Dealing with Arthritis Lumbar Spine

Arthritis lumbar spine affects the lower part of the back and the pelvic girdle. Patients of this condition experience pain and swelling in these areas as well as loss of motion.

In arthritis lumbar spine, there is a reduction in the elasticity of the gel-like lumbar discs in between the lower back’s vertebrae, causing the discs to lose their cushioning ability.

When the lumbar discs becomes less elastic, it also starts to shrink in height. This affects the structure of the entire vertebrae and the connective ligaments, which may result to tissue tears in the discs and the development of bone spurs.

Spine degeneration is generally considered an effect of the normal process of aging although it is known what exactly causes arthritis lumbar spine. Sometimes, direct spinal trauma or a previous injury to the area can contribute to arthritis lumbar spine.

Inflammation is the most typical symptom of arthritis lumbar spine, as with all other types of arthritis. It is often accompanied with joint and tissue stiffness and pain, which usually becomes severe early in the morning or after rest or inactivity. With arthritis lumbar spine, the pain may be experienced in the pelvic region and often causes changes in posture and gait. Consequently, it can affect other joints that bear a person’s weight such as the ankle, hip and knee.

Proper diagnosis is important because a person can suffer from different forms of arthritis at one time. The doctor usually performs several tests to find out whether the patient is suffering from arthritis lumbar spine. In addition, the doctor will examine the spine; ask about previous injuries and the patient’s overall health including existing conditions like heart diseases or diabetes. The doctor may also order for X-rays to see actual spinal bone damage and obtain MRI or magnetic resonance imaging scans to confirm and pinpoint the location of degenerated soft tissues.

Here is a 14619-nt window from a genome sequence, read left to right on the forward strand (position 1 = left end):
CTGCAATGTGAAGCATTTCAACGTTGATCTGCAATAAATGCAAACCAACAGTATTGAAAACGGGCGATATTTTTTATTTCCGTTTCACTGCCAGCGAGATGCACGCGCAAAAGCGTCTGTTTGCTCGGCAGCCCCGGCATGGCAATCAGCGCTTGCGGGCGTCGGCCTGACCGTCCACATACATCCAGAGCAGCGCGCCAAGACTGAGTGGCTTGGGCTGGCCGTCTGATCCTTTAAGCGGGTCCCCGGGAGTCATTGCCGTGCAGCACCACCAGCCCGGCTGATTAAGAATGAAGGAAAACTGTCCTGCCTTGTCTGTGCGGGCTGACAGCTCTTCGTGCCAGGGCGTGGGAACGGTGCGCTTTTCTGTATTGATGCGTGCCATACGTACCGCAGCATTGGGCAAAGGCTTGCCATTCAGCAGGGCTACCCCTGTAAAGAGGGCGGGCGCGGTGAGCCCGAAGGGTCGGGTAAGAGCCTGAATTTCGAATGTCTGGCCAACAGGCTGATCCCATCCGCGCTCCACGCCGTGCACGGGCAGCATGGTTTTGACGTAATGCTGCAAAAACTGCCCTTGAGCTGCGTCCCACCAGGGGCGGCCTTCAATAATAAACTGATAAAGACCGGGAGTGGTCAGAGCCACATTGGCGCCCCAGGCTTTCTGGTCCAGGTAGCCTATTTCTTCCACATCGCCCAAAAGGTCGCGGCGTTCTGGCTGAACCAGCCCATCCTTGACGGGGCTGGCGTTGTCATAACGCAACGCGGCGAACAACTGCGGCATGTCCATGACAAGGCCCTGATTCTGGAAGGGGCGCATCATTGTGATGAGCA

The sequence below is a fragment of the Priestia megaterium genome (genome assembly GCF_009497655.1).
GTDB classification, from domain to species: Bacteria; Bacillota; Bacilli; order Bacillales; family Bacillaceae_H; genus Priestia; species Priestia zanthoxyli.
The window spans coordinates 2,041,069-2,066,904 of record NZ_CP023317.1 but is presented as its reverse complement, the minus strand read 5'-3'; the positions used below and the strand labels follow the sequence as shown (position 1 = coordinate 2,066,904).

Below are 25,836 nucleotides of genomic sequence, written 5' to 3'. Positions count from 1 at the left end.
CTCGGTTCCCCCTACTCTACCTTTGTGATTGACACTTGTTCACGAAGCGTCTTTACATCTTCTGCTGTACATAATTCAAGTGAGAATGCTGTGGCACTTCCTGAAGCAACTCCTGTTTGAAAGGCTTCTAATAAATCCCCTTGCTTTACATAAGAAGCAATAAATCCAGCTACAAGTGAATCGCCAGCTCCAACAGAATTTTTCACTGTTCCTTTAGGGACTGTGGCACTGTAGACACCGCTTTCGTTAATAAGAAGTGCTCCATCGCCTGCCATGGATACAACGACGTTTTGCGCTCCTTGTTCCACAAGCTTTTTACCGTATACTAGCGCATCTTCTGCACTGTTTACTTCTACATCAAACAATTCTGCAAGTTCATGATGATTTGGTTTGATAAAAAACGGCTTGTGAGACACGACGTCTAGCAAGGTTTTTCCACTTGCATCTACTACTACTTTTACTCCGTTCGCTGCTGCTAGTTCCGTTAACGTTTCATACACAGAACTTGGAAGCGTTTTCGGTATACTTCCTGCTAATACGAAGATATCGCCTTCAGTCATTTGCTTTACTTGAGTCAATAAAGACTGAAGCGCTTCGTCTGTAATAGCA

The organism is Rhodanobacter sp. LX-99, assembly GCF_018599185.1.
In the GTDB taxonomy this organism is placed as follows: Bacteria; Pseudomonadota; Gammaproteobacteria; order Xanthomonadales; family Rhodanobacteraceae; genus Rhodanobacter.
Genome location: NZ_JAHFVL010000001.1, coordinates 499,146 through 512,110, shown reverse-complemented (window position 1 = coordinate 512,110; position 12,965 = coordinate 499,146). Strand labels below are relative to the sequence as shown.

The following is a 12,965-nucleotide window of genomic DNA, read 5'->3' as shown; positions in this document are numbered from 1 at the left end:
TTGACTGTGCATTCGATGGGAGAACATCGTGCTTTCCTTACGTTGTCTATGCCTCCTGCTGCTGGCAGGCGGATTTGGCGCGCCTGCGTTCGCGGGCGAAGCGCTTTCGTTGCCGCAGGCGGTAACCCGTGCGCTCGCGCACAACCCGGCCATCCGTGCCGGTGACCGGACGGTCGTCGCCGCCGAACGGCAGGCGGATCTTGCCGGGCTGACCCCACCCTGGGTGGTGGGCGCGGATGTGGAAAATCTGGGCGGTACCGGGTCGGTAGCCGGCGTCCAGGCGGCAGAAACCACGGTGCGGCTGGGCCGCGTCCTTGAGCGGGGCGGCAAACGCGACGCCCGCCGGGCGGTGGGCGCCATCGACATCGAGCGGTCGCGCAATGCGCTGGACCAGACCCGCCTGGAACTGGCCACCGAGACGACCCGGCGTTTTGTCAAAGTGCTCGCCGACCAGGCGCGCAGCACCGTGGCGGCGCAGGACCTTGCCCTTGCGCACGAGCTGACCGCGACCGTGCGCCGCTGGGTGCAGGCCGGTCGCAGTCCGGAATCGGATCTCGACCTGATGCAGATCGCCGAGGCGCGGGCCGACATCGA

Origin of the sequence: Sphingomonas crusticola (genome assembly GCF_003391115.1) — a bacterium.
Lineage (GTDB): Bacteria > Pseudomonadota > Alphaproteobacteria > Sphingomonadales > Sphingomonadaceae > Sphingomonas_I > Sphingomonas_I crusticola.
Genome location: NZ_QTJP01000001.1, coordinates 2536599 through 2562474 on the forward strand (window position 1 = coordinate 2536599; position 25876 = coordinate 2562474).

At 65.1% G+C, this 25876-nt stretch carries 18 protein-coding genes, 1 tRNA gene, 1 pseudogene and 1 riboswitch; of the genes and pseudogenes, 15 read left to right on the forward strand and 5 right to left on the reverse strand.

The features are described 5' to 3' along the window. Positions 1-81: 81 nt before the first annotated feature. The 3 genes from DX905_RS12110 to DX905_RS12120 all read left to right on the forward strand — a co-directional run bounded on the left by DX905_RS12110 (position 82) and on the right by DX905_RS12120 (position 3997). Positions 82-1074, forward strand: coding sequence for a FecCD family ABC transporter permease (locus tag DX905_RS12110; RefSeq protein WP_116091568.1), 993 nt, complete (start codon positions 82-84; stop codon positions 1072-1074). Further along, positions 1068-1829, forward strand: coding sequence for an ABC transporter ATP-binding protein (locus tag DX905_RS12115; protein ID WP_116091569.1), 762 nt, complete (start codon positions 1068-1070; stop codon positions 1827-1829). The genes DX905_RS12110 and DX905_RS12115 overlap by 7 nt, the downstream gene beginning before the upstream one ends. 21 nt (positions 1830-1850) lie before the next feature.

Several treatments of arthritis lumbar spine are available. Initially, the doctor will recommend a short bed rest period. It is best if the patient returns to normal moderate activities as soon as the patient can. The aim of treatments for arthritis lumbar spine is to control pain so the patient can go back to a normal and even active life as much possible.
The doctor will prescribe anti-inflammatory drugs to manage pain. The use of strong pain relievers should be limited to instances of severe pain.
A supervised exercise program is usually part of the treatment of arthritis lumbar spine to help the patient build up strength in the muscles of the back and abdomen. Weight management or reduction is also beneficial in treating this condition. Physical therapy, massage and acupuncture are other methods of treatment. The above treatments are effective in most cases of arthritis lumbar spine and surgery is rarely recommended.